Oil Rises as Natural Gas Extends Advance: Commodities at Close
Oil rose a seventh day in New York, the longest run of gains since February, after U.S. gasoline supplies unexpectedly shrank and housing starts climbed, signaling fuel demand may increase amid an economic recovery.
Oil for August delivery gained as much as 85 cents to $90.72 a barrel in electronic trading on the New York Mercantile Exchange and was at $90.58 at 3:03 p.m. Singapore time. The contract expires tomorrow, and the more active September future was up 70 cents at $90.87. Front-month prices gained 65 cents to $89.87 yesterday, the highest close since May 29, and are 8.4 percent lower this year.
The premium of gasoil, or diesel, to Asian marker Dubai crude rose 33 cents, or 1.9 percent, to $17.56 a barrel at 10:22 a.m. Singapore time, according to data from PVM Oil Associates Ltd., a broker. This crack spread, a measure of processing profit, widened for a fourth day, the longest rising streak in three months.
Naphtha’s premium to London-traded Brent crude futures was up $7.67 to $74.40 a ton at 12:58 a.m. Singapore time, according to data compiled by Bloomberg. The difference, also known as the crack spread, was the widest since July 6.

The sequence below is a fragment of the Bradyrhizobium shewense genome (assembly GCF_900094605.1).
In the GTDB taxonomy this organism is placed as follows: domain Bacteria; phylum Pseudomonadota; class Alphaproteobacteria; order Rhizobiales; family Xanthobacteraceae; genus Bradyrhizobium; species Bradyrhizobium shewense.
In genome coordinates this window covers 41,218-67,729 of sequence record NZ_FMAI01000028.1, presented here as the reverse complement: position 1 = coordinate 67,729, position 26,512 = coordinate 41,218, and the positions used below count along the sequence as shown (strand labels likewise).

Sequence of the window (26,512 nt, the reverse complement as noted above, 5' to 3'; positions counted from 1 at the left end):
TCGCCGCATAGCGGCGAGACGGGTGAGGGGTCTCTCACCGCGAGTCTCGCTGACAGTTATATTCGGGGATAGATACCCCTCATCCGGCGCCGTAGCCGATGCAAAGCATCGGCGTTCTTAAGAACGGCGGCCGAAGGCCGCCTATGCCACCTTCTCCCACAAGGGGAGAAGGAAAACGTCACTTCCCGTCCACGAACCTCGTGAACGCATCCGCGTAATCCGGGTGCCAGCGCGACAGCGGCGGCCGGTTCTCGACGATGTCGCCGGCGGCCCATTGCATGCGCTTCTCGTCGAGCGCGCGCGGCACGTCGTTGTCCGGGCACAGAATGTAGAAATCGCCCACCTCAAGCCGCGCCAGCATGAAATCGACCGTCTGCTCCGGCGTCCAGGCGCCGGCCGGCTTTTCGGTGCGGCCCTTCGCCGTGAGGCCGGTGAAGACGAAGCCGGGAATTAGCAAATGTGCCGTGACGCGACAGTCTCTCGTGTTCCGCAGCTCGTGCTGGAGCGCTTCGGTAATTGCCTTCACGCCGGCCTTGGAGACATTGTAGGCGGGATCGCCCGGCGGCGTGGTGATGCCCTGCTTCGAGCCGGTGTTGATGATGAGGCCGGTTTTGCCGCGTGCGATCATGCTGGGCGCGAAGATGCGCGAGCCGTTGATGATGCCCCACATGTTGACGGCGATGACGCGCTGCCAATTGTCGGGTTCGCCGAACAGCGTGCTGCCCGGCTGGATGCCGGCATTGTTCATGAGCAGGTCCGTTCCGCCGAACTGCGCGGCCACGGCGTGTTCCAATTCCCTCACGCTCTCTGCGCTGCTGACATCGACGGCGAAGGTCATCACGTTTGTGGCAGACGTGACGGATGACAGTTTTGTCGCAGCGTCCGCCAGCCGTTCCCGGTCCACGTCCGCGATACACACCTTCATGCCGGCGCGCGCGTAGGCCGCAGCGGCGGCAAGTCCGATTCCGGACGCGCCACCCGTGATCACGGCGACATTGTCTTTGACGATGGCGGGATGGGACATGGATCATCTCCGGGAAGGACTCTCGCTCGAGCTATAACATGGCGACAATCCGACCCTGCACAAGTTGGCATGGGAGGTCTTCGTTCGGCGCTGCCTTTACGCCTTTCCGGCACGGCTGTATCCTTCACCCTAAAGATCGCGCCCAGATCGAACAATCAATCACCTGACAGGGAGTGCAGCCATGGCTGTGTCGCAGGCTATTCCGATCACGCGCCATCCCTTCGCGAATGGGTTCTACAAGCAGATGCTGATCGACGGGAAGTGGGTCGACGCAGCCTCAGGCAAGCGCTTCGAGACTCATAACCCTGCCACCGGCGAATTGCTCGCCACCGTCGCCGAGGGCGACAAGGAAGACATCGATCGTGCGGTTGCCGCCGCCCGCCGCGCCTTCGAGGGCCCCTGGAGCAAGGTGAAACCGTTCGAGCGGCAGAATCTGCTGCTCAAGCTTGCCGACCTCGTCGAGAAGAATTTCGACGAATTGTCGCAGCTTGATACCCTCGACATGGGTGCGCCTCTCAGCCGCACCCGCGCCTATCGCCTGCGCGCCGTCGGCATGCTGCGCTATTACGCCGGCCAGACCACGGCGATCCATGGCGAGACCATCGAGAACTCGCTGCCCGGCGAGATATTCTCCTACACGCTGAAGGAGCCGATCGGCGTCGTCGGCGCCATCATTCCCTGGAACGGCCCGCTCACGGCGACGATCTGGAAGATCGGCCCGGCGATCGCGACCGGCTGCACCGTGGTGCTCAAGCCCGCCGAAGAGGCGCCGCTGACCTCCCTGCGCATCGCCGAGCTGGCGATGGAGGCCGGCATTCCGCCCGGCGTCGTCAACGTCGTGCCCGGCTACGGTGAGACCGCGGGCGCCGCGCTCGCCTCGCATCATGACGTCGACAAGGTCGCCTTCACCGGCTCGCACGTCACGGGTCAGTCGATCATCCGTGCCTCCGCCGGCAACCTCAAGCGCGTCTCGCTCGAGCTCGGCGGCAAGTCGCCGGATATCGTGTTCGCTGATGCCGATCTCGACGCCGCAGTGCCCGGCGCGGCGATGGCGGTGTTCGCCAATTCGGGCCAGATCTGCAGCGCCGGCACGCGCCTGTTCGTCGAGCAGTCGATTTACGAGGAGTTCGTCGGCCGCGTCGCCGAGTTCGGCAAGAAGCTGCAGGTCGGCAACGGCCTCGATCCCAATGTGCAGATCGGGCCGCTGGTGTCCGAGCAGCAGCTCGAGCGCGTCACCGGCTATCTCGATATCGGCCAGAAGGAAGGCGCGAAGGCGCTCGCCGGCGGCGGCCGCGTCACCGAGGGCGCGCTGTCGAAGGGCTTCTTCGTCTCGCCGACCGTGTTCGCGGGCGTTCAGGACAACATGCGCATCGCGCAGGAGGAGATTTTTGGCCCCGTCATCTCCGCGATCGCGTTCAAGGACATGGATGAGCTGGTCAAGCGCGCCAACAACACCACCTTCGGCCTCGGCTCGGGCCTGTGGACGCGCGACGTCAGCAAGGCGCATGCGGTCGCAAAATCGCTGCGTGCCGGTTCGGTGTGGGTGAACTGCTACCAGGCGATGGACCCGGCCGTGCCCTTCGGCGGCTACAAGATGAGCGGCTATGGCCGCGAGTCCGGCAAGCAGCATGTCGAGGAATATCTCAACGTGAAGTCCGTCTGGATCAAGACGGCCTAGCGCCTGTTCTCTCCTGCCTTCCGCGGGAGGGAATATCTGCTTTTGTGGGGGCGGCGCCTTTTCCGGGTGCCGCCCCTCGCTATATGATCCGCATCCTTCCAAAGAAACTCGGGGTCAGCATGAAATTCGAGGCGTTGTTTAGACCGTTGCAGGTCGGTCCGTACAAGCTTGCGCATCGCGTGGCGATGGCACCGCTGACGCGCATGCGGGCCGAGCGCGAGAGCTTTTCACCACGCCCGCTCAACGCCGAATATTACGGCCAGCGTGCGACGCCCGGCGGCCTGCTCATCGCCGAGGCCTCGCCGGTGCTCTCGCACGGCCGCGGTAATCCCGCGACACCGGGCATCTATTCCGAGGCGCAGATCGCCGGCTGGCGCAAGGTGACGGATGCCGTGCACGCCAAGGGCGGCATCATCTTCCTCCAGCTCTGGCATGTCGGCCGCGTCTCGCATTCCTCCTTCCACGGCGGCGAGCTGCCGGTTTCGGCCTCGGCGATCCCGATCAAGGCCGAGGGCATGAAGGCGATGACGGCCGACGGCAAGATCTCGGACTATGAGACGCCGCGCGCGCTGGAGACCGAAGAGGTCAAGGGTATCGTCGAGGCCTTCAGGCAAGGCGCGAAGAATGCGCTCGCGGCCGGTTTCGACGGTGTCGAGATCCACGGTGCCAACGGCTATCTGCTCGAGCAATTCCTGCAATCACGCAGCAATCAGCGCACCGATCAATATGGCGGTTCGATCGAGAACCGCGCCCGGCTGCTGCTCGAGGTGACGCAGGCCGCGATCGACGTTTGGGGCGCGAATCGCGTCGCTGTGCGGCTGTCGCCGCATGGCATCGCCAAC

Gold for immediate delivery gained as much as 0.6 percent to $1,583.10 an ounce and traded at $1,582.60 at 3:20 p.m. in Singapore. August-delivery bullion gained as much as 0.8 percent to $1,583.80 an ounce on the Comex, and was at $1,583.60.
GRAINS, OILSEEDS, SOFT COMMODITIES
Soybeans for November delivery rose as much as 0.7 percent to $16.32 a bushel, the highest level for a most-active contract since July 2008, when the price peaked at $16.3675 during the global food crisis. The oilseed traded at $16.315 at 3:09 p.m. in Singapore.
Wheat for September delivery rose as much as 0.8 percent to $9.1075 a bushel and traded at $9.0925. The most-active price has rallied 39 percent this year.
Corn for December delivery gained 0.2 percent to $7.86 a bushel after erasing a loss of 1 percent. The price rallied to $7.89 on July 17, the highest level for a most-active contract since June 9, 2011, and near the record $7.9925 set in 2008.
The October-delivery palm oil contract gained as much as 1.3 percent to 3,031 ringgit ($962) a metric ton on the Malaysia Derivatives Exchange and ended the morning session at 3,022 ringgit.
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